I began my apprenticeship into my family’s tradition in San Diego, California, when I was fourteen years old. My seventy-nine-year-old grandmother, Madre Sarita, was my teacher and the spiritual head of our family. She was a curandera, a faith healer who helped people in her small temple in Barrio Logan, a neighborhood in San Diego, with the power of her faith in God and love. Since my father was a medical doctor, the juxtaposition of the two forms of healing allowed me to see our tradition through different points of view.
Though she spoke no English, my grandmother gave sermons and lectures across the country. My apprenticeship began with translating my grandmother’s lectures from Spanish to English. For many years, I awkwardly stumbled over her words, and my grandmother would just look at me and laugh.
One day, she asked me if I knew why I stumbled. I had all sorts of answers: you are speaking too quickly, you don’t give me a chance to catch up, some words don’t have a direct translation. . . . She just looked at me silently for a few moments and then asked, “Are you using knowledge, or is knowledge using you?”
I looked at her blankly. She continued, “When you translate, you try to express my words through what you already know, what you think is true. You do not hear me; you hear yourself. Imagine doing the same thing every single moment in life. If you are looking through life and translating it as it goes along, you will miss out on living it. But if you learn to listen to life, you will always be able to express the words as they come. Your knowledge has to become a tool that you will use to guide you through life but that can also be put aside. Do not let knowledge translate everything you experience.”
I nodded in response, but it didn’t dawn on me until many years later what my grandmother was truly talking about. Throughout life, we constantly narrate, or commentate on, everything we do, say, see, touch, smell, taste, and hear. As natural storytellers, we continuously keep the plot moving forward, sometimes missing millions of subplots that are developing on their own. It is like taking a sip of wine and saying, “It’s a bit dry; it has definitely aged well, but I can taste the bark. I’ve had better.” Instead of simply experiencing the joy and flavors of the wine, we are analyzing the flavor, trying to break it down and fit it into a context and language we already know. In doing this, we miss out on much of the actual experience. This is a simple example of how we narrate life—explaining it, but, more importantly, justifying and judging it. Instead of taking an experience for what it is, we create a story to make it fit our beliefs. During Madre Sarita’s talks, I had to completely shut down my thoughts, because if my mind’s commentary got in the way, I would miss out on her message. With this simple process, my grandmother showed me that if we only see the world through the filters of our preconceptions, we are going to miss out on actually living. After much practice, I eventually learned to close my eyes, shut out the world that existed outside my head, and translate every single word she said accurately.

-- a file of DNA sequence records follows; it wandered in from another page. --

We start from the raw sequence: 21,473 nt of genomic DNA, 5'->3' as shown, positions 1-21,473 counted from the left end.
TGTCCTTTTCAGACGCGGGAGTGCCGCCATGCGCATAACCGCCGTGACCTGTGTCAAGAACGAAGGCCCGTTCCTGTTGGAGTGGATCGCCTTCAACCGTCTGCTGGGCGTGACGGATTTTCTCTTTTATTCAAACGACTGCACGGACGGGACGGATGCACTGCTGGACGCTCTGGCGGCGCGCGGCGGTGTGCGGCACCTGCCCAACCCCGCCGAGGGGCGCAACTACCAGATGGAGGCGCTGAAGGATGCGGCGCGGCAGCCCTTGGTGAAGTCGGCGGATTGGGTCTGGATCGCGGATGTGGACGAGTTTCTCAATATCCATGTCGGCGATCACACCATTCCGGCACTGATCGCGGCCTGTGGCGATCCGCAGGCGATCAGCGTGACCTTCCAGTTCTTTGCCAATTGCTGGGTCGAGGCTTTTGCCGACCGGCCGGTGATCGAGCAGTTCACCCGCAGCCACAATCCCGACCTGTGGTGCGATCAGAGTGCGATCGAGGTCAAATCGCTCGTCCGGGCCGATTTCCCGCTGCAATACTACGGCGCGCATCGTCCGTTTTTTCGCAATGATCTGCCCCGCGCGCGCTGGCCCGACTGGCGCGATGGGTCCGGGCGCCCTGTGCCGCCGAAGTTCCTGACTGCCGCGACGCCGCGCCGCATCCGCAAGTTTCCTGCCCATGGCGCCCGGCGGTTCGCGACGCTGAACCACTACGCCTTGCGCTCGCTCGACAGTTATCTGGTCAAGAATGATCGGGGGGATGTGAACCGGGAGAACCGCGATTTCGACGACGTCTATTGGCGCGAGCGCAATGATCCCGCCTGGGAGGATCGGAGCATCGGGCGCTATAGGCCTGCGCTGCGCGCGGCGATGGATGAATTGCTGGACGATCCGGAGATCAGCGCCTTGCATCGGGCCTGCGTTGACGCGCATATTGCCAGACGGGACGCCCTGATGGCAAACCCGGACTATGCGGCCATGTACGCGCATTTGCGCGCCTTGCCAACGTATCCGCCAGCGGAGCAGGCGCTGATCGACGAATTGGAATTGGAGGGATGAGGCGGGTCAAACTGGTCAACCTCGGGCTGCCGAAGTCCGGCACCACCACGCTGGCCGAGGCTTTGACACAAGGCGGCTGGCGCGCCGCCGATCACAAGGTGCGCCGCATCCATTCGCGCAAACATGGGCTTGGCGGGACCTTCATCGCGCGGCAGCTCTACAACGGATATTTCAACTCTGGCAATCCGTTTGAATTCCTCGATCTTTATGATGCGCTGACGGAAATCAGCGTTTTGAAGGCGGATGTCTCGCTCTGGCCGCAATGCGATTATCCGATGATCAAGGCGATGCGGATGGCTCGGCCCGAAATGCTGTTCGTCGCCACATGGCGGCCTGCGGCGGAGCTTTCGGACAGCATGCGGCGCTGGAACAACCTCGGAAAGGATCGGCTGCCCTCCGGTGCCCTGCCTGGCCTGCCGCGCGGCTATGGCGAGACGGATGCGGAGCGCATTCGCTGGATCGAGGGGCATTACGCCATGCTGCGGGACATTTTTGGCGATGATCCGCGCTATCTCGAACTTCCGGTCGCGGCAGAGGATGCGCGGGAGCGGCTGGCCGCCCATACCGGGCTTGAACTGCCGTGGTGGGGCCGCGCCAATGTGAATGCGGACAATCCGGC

Seeing beyond our filters—our accumulated knowledge and beliefs—does not always come naturally. We have spent years growing attached to them in various degrees, and they feel safe. Whatever we become attached to can begin to shape our future experiences and limit our perception of what exists outside our vocabulary. Like blinders on a horse, our attached beliefs limit our vision, and this in turn limits our perceived direction in life. The stronger our level of attachment, the less we can see.
Think about your set of attached beliefs as a unique melody repeating itself in your mind. In a way, we are constantly trying to force our melody—the one we have become accustomed to hearing—onto other melodies, without realizing that often the melody is not our own, and perhaps it’s not even the one we want to be playing. If we continue playing only what we know, never opening ourselves to listen to the other songs flowing around us, we are letting our attachment to our particular melody control us. Instead, choose to listen to other melodies playing. Perhaps you will contribute to them, adding a harmony or a bass line and just seeing where the music takes you. By letting go of your attachment to what you think the melody should be, you open yourself to the potential to create a unique and beautiful song of your own composition or a collaboration that can be shared with others.
Excerpted from The Five Levels of Attachment: Toltec Wisdom for a Modern World by don Miguel Ruiz, Jr. © 2013 Hierophant Publishing, distributed by Red Wheel/Weiser. Now available at Amazon.com and BN.com.
don Miguel Ruiz, Jr., is a Nagual, or a Toltec Master of Transformation. He is a direct descendant of the Toltecs of the Eagle Night lineage, and is the son of don Miguel Ruiz, author of The Four Agreements. He lives in Sacramento, California with his wife and two children.